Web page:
Nineteen-year-old Kadeem Griffith, who died on Thursday night, hours after he was shot near his Tunapuna home, may have been alive today had he been identified as one of the gunmen who robbed a...
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Smart drugs—ethics and policy
Should society consider giving cognitive-enhancing drugs to students who consistently perform poorly at school?
Taking into account the huge expenditure on education and the less than desirable outcome, the question merits public debate and the formulation of appropriate policy as required. It should be stated at the outset that a medication-based solution cannot be the panacea for all that ails society, but it certainly could be part of the solution. Nor is the abrogation of constitutionally guaranteed rights being implied or suggested.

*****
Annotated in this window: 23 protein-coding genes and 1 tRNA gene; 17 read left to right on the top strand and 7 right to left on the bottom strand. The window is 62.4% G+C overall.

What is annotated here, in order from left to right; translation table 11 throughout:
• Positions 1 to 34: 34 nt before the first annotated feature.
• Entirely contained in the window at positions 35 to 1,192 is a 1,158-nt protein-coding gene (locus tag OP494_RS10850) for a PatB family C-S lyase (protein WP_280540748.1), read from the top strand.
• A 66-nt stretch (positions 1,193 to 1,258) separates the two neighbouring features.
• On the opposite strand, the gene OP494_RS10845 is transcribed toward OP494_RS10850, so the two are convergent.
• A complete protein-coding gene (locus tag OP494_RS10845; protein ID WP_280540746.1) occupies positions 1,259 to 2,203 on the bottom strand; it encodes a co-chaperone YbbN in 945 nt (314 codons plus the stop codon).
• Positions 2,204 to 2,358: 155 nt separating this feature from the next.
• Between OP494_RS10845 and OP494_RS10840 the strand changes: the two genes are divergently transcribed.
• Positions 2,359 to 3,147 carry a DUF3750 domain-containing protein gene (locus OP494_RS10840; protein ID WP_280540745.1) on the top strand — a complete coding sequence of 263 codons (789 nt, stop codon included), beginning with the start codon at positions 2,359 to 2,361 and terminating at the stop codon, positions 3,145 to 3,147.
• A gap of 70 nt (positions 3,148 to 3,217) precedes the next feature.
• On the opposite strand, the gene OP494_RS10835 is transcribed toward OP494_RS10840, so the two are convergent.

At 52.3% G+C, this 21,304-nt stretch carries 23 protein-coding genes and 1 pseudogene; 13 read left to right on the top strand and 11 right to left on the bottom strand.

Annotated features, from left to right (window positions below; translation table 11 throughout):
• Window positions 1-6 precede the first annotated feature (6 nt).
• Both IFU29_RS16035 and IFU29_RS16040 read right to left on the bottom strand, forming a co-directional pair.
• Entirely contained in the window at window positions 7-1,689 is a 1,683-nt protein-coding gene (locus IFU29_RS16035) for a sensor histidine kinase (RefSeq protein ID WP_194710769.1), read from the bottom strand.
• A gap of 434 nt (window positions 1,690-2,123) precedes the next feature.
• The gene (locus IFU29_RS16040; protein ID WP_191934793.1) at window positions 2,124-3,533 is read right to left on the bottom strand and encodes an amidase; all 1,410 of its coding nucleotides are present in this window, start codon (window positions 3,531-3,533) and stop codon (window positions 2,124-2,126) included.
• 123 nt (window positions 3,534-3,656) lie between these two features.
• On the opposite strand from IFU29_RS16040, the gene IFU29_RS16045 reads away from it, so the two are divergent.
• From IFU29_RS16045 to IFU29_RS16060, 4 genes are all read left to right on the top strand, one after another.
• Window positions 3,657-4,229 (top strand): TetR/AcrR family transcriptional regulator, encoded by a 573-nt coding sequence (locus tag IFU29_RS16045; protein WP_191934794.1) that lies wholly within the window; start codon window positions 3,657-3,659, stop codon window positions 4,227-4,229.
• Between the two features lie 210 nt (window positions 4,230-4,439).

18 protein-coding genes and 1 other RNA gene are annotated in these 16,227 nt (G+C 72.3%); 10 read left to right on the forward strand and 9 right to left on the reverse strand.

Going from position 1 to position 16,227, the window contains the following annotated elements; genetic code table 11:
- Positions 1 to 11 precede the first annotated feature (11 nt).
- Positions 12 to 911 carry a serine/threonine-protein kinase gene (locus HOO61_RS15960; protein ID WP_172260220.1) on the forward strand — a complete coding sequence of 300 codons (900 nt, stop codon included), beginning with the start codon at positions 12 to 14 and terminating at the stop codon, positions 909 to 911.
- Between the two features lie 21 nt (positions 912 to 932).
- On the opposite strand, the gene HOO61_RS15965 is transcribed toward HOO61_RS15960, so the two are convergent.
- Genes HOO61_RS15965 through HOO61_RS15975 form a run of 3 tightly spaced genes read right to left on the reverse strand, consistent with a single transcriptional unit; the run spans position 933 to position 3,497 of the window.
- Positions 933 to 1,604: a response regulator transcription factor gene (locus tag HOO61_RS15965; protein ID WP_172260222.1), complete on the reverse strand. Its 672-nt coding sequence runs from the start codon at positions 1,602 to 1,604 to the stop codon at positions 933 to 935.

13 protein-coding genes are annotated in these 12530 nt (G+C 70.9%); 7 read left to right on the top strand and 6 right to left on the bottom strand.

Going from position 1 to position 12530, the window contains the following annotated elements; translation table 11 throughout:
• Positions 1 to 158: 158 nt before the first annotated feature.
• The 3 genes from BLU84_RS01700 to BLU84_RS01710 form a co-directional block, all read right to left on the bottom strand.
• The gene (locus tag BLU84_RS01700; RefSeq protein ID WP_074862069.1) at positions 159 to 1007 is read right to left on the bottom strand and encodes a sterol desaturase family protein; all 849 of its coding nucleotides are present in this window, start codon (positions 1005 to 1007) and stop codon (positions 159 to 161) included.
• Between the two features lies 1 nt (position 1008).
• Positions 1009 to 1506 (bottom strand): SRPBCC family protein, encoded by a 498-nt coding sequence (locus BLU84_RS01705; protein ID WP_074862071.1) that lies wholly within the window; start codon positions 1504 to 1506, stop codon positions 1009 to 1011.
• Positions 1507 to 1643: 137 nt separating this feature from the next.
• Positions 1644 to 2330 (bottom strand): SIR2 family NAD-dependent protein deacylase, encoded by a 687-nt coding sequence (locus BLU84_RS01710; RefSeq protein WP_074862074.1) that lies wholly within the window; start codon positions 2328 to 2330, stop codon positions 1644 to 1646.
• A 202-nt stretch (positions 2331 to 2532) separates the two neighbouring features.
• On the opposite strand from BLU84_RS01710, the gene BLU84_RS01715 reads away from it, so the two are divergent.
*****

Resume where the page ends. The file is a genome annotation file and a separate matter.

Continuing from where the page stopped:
The imbibing of energy boosters has become routine for many students, both at university and secondary levels. An emerging and growing trend is the use of brain-boosting drugs, also called cognitive-enhancing or smart drugs.